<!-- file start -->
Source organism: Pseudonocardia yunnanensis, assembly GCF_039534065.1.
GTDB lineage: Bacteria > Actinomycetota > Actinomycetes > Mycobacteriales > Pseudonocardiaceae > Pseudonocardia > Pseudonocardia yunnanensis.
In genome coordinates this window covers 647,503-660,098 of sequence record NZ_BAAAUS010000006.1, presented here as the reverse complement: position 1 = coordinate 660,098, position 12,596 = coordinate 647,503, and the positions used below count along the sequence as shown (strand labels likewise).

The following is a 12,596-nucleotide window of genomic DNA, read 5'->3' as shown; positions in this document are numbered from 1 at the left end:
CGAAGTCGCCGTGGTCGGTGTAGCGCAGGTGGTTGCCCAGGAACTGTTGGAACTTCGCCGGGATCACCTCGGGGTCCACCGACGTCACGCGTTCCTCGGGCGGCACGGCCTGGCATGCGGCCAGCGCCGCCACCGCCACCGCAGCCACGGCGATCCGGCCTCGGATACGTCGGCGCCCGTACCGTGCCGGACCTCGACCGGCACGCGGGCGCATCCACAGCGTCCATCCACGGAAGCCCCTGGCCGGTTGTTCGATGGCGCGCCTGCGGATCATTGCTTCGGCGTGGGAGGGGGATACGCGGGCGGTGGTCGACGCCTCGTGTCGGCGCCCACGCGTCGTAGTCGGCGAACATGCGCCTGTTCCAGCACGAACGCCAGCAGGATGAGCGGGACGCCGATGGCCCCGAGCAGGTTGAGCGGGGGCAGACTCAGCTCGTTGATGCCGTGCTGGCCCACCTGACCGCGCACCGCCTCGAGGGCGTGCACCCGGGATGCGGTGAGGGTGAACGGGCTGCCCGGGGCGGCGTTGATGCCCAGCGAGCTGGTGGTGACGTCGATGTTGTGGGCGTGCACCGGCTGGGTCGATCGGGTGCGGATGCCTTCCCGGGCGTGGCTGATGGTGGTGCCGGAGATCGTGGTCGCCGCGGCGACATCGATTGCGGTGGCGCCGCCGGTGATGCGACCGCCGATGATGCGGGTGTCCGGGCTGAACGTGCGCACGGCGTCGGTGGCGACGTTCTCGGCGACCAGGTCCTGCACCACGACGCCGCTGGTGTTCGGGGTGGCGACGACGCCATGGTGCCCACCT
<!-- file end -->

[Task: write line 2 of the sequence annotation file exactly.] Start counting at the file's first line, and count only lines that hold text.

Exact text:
GTDB lineage: Bacteria > Actinomycetota > Actinomycetes > Mycobacteriales > Pseudonocardiaceae > Pseudonocardia > Pseudonocardia yunnanensis.